- Doyle and Gavin get acquainted on the streets of New York.
If you've been waiting to see Ben Affleck get his butt beaten down by a righteous badass wielding a tire iron ... keep waiting. Changing Lanes, despite what the publicity might have you believe, is not that movie. This one has more on its mind than pitting a wimpish, whiny whitey against a bitter, braying brother and letting them at one another. It means to make a Grand Statement about nothing less than the way we live now.
If you think that sounds like a bit much for a star-driven vehicle fresh off the Paramount lot, you're right. But even if the ride's a little bumpy, with a final lap that's all too suspiciously smooth, you've gotta give director Roger Michell, best known for the superfluous Notting Hill, credit for trying. The most obvious inspiration is Joel Schumacher's Falling Down, with its split focus between two men beaten down by life and ad campaign that promises escapist violence that it doesn't deliver. Thankfully, Michell learned at least two things from Schumacher's mistakes: Sloppy racial stereotyping doesn't advance one's thesis, and making one character a lot more interesting than the other is just stupid.
Ben Affleck is Gavin Banek, a slick attorney who can't seem to get why people hate lawyers (and him) so much, even as he's persuading a senile philanthropist to sign over power of appointment to his firm. Samuel L. Jackson is Doyle Gipson, an insurance telemarketer who attends AA meetings when he's not trying desperately to win back custody of his children, whom he hopes to put up in the run-down Queens residence he's just about to buy. On a day that both need to be in court, Gavin rams Doyle's car off the road while talking on his cell phone (if this film encourages even one viewer to end this stupid practice, bravo). Since insurance is Doyle's field, he tries to do the right thing, while Gavin offers to write a blank check. But no, Doyle still wants to take down his insurance information. That Doyle doesn't take the blank check when we know he plans to take out a huge loan for the house is one leap in logic you have to accept for the rest of the film to work. It's a leap of logic Gavin can't accept and simply drives away, offering the less than hopeful benediction "Better luck next time."
Both men get screwed as a result. A crucial file ends up in Doyle's possession, but not before he misses his custody hearing and loses by default. Gavin, not having learned that bribery doesn't work, offers to buy Doyle a new car to get the file back. But when Doyle refuses, and it's explained to Gavin by his sleazy father-in-law (Sydney Pollack) that fraud and forgery will be their only recourse if it's not obtained, the game gets nasty. Conveniently for Gavin, his long-suffering secretary (Toni Collette) has a cyber-terrorist in her Rolodex, and this eager fellow (Happiness pedophile Dylan Baker, adding some much-needed evil laughter) promptly turns off Doyle's credit and renders him bankrupt. The tire iron comes into play later, but sadly not on Affleck's skull, where it belongs.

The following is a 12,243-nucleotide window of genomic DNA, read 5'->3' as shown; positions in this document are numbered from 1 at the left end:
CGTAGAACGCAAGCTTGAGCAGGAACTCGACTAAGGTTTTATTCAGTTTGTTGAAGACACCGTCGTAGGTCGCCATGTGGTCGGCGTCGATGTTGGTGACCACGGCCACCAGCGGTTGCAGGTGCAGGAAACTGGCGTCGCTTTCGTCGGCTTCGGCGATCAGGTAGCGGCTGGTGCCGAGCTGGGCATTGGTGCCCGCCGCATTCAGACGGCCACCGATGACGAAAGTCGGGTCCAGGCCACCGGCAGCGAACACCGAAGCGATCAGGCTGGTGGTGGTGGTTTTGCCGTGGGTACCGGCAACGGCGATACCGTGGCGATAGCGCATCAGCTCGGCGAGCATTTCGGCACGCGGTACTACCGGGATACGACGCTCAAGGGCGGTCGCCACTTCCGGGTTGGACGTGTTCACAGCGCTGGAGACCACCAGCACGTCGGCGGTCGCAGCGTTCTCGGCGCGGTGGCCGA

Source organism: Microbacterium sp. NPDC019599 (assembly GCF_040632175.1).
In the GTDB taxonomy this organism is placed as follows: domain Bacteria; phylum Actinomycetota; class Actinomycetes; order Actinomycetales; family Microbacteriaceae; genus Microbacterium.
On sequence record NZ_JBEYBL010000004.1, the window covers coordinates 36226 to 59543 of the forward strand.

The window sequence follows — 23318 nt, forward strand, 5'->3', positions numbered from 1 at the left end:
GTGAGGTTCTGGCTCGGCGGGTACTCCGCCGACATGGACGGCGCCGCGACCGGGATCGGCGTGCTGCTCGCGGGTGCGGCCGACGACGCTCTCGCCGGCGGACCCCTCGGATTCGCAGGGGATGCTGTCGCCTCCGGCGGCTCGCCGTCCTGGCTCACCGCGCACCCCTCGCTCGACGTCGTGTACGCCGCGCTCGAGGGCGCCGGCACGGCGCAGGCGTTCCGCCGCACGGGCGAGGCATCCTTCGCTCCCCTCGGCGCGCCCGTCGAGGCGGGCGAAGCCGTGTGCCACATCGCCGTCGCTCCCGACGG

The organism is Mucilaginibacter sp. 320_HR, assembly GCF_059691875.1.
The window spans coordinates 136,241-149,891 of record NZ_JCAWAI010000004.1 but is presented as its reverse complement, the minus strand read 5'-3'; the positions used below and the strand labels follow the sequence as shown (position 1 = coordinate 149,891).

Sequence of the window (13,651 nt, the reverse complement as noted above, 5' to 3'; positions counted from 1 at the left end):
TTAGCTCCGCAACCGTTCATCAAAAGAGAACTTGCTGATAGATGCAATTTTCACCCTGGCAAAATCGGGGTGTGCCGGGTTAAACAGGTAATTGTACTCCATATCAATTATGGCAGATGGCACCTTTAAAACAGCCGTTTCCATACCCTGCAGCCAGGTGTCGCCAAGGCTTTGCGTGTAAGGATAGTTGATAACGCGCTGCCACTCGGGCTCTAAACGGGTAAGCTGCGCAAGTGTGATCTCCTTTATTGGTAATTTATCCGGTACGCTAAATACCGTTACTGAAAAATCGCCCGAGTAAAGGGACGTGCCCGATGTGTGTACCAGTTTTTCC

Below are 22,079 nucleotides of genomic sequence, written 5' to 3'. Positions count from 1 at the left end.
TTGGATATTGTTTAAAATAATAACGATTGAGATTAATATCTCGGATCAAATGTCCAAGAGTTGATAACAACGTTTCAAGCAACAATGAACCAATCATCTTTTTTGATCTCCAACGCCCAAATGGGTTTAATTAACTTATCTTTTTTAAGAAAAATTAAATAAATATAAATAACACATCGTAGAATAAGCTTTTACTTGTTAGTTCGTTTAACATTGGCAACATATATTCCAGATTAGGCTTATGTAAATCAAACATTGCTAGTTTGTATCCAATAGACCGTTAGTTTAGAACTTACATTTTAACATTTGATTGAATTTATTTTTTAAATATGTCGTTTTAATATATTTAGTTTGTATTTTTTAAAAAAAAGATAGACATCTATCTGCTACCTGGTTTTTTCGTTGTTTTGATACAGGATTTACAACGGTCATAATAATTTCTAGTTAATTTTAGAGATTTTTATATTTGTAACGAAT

The script, by newcomer Chap Taylor and veteran Michael Tolkin, means to show two men trapped by circumstance: the rich boy gradually sacrificing his integrity and the hardworking man struggling for respect. They get many of the details right, from the casual, almost unintentional racism of the more-privileged ("You is now bankrupt!" proclaims Baker in pseudo-Ebonics) to the pathos of Doyle's rage when he tries to throw a computer through a plate glass window and neither breaks. At every moment, we see man's disconnect from his fellow man, whether in the trust that's placed in a faulty computer over another human, the neon sign inside an otherwise ornate Catholic church, or the numerous opportunities both characters have to step back and walk away rather than following the path of rage. It's a valuable statement, and unlike other movies with similar themes, Changing Lanes doesn't feel the need to culminate in an over-the-top orgy of rage and destruction.
Unfortunately, it does go for an equally predictable finish, which is disappointing but expected. You can practically hear the studio executive whispering over Michell's shoulder: "Make it more obvious! This subtlety shit doesn't play in the heartland!" So, long after you've gotten the point, Affleck is forced to spell out the movie's theme in full from inside a confessional. In movie world, this seems a familiar haven even (especially?) for non-Catholics. Amanda Peet, in a small role as Gavin's rich-bitch wife, gets an even cheesier and more blatant speech about the amorality of successful lawyers, though hers at least gets a decent punch line. And just so Affleck doesn't get all the moral to himself, Doyle gets a lecture from AA buddy William Hurt that'll make you cringe ("You're addicted to chaos! You're hooked on disaster!"). If you can roll with these moments, the rest of the film pays off, but even with a relatively happy ending (one that, given the characters in question, may not last), it's a heck of a downer for date night.